Gluten has also been linked to the destruction of cerebellar tissue and is known to cause ataxia, or the loss of control of physical/muscle movements. In fact, it's been suggested that a gluten-free diet might help to treat gluten ataxia.1

To improve brain fog, you must reduce brain inflammation and heal the barrier systems because, when things enter the brain that shouldn't, the microglia respond. If that response is severe, there may be collateral damage to the surrounding tissue.

Microglial cells also make up the BBB, which is a thin membrane that lines the brain and allows only tiny, essential substances to pass through. The BBB is important for keeping foreign invaders like viruses, bacteria and environmental toxins out of the brain.

Unfortunately, according to Dr Datis Kharrazian, a research fellow at Harvard Medical School and Department of Neurology at Massachusetts General Hospital, the BBB can develop leaks for a variety of reasons,2 including poor blood sugar control (particularly insulin resistance), chronic stress, chronic inflammation, poor gut health, poor diet with unhealthy fats and unchecked autoimmune activity such as Hashimoto's disease. (Alcohol use and high homocysteine levels are also recognized factors.)

Research has also shown that gluten can lead to damage to the cerebellum (the Purkinje cells, in particular) through molecular mimicry (these cells resemble gluten proteins in structure).3

Hypothyroidism and Hashimoto's can also lead to deficiencies in important neurotransmitters, specifically, serotonin, dopamine, acetylcholine and GABA. A neurotransmitter is a compound released from a nerve terminal. When an electrical impulse travels to the end of a nerve cell, it stimulates the cell terminal to secrete a chemical signal into the spaces between nerve cells called 'synapses'.

These signalling chemicals allow us to have feelings, emotions, passions and instincts. But with hypothyroidism, we can easily become deficient in these chemicals, so allowing your emotions to bounce all over the map. As already mentioned, depression and anxiety are commonly seen in Hashimoto patients. The reason for these feelings is because of this connection between thyroid hormone and these neurotransmitters.

Role of neurotransmitters

Too little serotonin can lead to feelings of sadness, rage and joylessness, or you may just feel like giving up, as it makes you less resilient. Serotonin is used as a messenger to release thyroid-stimulating hormone (TSH), and it modulates the production of T3 within cells via an enzyme called '5-alpha-deiodinase', which may actually influence the rate of T3 conversion.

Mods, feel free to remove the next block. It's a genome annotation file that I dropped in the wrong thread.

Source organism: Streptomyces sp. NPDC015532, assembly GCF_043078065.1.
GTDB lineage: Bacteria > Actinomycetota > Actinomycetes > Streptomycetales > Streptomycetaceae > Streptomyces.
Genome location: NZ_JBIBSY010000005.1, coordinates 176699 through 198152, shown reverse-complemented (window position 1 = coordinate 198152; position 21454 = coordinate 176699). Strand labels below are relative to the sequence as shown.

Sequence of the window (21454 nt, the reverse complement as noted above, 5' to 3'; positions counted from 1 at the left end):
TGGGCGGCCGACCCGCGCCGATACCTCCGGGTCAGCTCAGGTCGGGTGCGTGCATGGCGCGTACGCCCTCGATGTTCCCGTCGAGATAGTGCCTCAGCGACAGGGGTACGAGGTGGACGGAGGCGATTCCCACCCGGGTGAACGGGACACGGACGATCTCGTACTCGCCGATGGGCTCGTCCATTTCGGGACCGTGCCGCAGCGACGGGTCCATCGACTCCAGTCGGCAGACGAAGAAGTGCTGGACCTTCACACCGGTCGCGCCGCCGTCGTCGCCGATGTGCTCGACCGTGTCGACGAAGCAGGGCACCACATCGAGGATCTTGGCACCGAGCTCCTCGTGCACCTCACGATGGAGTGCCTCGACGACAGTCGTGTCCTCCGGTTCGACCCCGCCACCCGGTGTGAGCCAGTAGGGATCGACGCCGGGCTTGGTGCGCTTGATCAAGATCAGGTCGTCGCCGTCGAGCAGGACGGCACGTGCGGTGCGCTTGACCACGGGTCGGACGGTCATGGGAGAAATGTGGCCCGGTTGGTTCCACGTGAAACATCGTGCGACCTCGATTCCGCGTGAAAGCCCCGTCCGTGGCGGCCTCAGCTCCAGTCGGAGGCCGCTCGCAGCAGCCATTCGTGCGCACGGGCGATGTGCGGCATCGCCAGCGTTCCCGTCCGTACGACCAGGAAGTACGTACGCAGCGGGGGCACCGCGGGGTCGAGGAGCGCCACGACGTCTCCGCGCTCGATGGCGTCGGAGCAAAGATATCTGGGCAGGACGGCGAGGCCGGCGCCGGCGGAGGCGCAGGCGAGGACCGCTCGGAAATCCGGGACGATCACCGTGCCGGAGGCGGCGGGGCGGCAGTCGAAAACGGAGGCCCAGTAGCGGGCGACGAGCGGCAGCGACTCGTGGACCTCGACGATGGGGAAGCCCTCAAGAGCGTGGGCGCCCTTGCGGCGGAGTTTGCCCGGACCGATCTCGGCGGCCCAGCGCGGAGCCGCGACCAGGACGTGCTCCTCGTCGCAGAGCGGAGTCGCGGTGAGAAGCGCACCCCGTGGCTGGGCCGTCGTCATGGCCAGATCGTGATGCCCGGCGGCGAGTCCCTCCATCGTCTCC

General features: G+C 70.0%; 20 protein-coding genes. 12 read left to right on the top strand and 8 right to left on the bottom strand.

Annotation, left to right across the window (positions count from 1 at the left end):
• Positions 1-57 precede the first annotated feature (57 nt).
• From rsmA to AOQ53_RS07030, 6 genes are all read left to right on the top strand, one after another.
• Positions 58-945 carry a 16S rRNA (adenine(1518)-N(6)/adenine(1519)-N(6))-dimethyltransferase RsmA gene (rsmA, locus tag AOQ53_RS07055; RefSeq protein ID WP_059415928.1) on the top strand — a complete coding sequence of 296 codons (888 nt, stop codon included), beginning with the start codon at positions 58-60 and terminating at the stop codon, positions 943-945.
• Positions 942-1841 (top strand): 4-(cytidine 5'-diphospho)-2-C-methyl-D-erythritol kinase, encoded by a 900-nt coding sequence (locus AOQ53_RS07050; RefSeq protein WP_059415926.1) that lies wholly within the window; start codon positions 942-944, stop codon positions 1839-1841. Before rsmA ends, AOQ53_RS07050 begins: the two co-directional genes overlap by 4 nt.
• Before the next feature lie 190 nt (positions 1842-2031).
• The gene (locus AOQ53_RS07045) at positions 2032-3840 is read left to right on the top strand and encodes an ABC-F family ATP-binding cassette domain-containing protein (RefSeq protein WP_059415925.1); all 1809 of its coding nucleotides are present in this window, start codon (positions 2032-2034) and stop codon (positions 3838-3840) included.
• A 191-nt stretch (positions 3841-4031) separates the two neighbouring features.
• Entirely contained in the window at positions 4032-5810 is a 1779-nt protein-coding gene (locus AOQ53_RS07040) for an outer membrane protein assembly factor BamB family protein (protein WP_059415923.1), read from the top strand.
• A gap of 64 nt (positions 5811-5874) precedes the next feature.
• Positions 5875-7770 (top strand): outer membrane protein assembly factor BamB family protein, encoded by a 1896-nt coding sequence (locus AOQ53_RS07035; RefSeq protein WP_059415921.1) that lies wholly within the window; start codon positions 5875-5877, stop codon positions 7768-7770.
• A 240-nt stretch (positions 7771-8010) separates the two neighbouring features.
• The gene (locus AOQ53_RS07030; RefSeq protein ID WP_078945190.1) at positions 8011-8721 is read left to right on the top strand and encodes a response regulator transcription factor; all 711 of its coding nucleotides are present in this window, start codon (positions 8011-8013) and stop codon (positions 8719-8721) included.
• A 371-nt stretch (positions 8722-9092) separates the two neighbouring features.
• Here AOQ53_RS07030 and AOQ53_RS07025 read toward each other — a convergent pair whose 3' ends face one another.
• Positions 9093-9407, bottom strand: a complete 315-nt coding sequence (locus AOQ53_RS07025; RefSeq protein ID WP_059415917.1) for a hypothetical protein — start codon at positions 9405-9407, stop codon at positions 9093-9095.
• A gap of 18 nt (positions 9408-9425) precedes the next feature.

It works the other way too. Thyroid hormone has a direct effect on the amount of serotonin in your body, but if you have too little thyroid hormone, the synthesis of serotonin is slowed. This is one reason why some people with functional hypothyroidism often feel depressed.

In addition, too little dopamine—the reward and pleasure molecule—can lead to self-destructive thoughts and feelings of isolation, anger and irritability. Not enough dopamine makes you feel like why bother as there's no reward.

So, with serotonin deficiency, you can't find joy. With dopamine deficiency, you can find joy, but you just feel like what's the point?

Thyroid hormones play an important role in the release of dopamine. Studies have shown that reduced dopamine can actually raise TSH. This is yet another reason why testing for TSH and other thyroid hormones in isolation is sometimes not reliable for determining how well your thyroid is functioning.

Acetylcholine is another very important neurotransmitter for brain activity, as it's responsible for neural firing. Too little acetylcholine can cause memory issues, slow recall, and cause difficulties in calculating with numbers and mental focus. When you're hypothyroid, your brain uses acetylcholine to make up for insufficient amounts of thyroid hormone. T3 has been found to directly stimulate acetylcholine.

Finally, too little GABA (gamma-aminobutyric acid) can make you feel anxious, panicky and restless. It's a calming agent, and too little of it also affects how much TSH, as well as the thyroid hormones stimulated by TSH, is released. And thyroid hormones keep GABA in your system after it's released and cause more of it to be released too.

Preventing brain degeneration

Start by addressing what caused a leaky BBB if you want to restore brain integrity. This can best be achieved with what's referred to as the 'Autoimmune Paleo Diet', a strict ancestral-type diet, which determines whether foods other than gluten, such as dairy or eggs, are provoking your immune system.